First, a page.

Teaser Quote: “He reached out and pulled me to him, one hand on my waist and the other behind my neck. He tipped my head up and lowered his lips to mine. I closed my eyes and melted as my whole body was consumed in that kiss. I was nothing. I was everything. Chills ran over my skin, and fire burned inside me. His body pressed closer to mine, and I wrapped my arms around his neck. His lips were warmer and sofer than anything I could have ever imagined, yet fierce and powerful at the same time. Mine responded hungrily, and I tightened my hold on him. His fingers slid down the back of my neck, tracing its shape, and every place they touched was electric.”(less)
Delilah is a bit of a loner who prefers spending h...moreOriginally posted on www.yareads.com, reviewed by Nichole
What happens when happily ever after…isn’t?
Delilah is a bit of a loner who prefers spending her time in the school library with her head in a book—one book in particular. Between the Lines may be a fairy tale, but it feels real. Prince Oliver is brave, adventurous, and loving. He really speaks to Delilah.
And then one day Oliver actually speaks to her. Turns out, Oliver is more than a one-dimensional storybook prince. He’s a restless teen who feels trapped by his literary existence and hates that his entire life is predetermined. He’s sure there’s more for him out there in the real world, and Delilah might just be his key to freedom.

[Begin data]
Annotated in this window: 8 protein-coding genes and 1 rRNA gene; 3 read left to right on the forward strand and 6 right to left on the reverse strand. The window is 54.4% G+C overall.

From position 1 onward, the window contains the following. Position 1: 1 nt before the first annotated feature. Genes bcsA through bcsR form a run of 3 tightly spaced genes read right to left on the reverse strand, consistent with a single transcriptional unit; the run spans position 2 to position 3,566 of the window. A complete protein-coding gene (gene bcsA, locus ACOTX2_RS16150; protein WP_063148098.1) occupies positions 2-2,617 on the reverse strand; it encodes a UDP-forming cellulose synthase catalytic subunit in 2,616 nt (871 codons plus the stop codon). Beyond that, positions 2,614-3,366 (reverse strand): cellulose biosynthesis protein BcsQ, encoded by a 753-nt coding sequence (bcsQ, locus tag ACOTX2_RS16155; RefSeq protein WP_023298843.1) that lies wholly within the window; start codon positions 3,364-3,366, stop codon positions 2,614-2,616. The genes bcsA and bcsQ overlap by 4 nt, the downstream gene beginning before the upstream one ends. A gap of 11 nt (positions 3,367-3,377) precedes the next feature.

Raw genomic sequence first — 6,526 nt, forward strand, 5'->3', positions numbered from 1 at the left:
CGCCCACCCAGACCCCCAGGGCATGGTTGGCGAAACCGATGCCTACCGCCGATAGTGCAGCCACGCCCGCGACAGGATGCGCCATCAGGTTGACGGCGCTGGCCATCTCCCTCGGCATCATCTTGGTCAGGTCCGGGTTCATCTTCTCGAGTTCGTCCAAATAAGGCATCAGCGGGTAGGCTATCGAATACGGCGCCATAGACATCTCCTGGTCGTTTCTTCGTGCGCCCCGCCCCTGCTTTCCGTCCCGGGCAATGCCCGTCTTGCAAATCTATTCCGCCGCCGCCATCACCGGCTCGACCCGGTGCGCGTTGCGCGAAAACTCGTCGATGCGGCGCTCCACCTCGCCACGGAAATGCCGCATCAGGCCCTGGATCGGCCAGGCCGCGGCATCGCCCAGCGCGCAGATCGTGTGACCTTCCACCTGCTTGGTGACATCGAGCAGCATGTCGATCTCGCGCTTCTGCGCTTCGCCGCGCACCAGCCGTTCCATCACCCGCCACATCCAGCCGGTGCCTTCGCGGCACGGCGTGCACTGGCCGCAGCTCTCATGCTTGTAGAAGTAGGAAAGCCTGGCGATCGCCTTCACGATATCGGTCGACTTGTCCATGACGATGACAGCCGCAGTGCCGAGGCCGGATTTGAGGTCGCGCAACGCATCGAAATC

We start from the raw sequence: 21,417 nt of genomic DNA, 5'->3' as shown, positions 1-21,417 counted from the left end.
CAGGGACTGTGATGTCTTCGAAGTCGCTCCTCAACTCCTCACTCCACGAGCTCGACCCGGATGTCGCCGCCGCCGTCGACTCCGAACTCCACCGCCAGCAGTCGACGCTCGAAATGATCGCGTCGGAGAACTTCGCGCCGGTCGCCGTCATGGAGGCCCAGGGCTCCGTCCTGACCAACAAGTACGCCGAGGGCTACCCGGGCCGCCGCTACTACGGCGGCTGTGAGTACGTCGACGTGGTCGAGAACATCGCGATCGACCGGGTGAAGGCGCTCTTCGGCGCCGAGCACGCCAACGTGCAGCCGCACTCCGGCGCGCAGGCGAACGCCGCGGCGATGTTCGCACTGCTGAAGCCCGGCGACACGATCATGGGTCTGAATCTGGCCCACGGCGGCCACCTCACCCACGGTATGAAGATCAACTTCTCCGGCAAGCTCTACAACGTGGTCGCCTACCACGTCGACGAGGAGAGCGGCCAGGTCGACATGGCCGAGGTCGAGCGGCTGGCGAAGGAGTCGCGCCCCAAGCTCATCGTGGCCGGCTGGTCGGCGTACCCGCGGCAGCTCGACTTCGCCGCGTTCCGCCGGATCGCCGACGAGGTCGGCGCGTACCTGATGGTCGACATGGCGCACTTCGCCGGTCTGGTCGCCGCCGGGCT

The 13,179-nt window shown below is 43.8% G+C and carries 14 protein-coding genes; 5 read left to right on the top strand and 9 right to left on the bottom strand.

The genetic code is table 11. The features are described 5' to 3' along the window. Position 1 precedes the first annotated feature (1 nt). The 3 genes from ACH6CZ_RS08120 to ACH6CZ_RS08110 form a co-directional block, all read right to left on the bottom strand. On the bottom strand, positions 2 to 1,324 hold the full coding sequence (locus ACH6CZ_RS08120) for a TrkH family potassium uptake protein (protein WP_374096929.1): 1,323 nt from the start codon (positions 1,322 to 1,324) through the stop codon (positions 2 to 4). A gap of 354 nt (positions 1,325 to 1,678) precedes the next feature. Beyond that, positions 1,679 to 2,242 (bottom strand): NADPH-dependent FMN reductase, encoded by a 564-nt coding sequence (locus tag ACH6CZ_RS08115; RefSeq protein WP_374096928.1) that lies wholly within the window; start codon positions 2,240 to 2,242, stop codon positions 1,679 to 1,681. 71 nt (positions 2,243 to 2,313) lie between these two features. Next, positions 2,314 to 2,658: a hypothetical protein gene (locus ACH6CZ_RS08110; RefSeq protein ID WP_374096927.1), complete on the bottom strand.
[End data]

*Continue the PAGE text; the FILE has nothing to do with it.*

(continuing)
Delilah and Oliver work together to attempt to get Oliver out of his book, a challenging task that forces them to examine their perceptions of fate, the world, and their places in it. And as their attraction to each other grows along the way, a romance blossoms that is anything but a fairy tale. Delilah has always lived in a world where she feels like the odd one out. She’s clumsy, unpopular and forgettable. Delilah would much rather lose herself in books, specifically a children’s fairy tale, something that worries her mother very much. She has read this specific fairy tale hundreds of times. She has all of the words memorized, so she’s startled one day when she realizes that something is in the book that doesn’t belong. After much investigation, Delilah soon realizes that there’s way more to a book than meets the eye. Who really knows what goes on behind a book when the it’s closed? Do the characters really exist? Delilah finds out that they do exist, and soon she is talking to the main character in the fairy tale, Oliver. Together, Delilah and Oliver do everything in their power to set him free from the story he’s been placed in. I have never read anything by Jodi Picoult. I honestly was not sure what she typically writes, so I didn’t really know what to compare this book to. I was initially intrigued by the story line because who doesn’t want to know what goes on in a book once you set it down? It’s something I have thought of in the past, and I found it so cool that it was being brought to light in this book. One thing I loved about this story was the pictures. They were GORGEOUS! I literally could have gotten rid of all of the words, replaced them with full size pictures on each page, and been properly entertained. The artists who worked on this book along with Jodi Picoult are seriously amazing. I’m still reeling from the fact that this book is considered as a young adult novel because it’s not. This book is 100% a middle grade novel. While reading this book, I often found myself telling others that I could have seen myself reading this book in the fourth or fifth grade. There were no challenging words, there were pictures on each page, and it was simply a book for young children. I later found out that Jodi Picoult writes adult novels. I quickly realized that I’ve watched some of the movies based on her books, and I find it necessary to tell Picoult fans that this book is nothing like what she would normally write. As sweet as I think it is that Jodi Picoult worked on this book with her daughter, Samantha Van Leer, I don’t think it was her best decision ever. I could often tell when Samantha was writing, which wasn’t a good thing. Some people have told me that this will be a great career boost for Samantha. I agree, but based on what I’ve read, Samantha would do better at writing books for elementary and middle grade students. She could shock me and create a brilliant novel, but I’ve only seen her work this one time. Overall, I was not too impressed with this book. I found it to be way below my reading level, and I could not stand either of the main characters. I do believe that this book will appeal to younger children and teenagers. I also thing this would be a great story for parents to read with and to their children. Pages: 358 Publication Date: July 26, 2012 Publisher: Simon Pulse Rating: : 2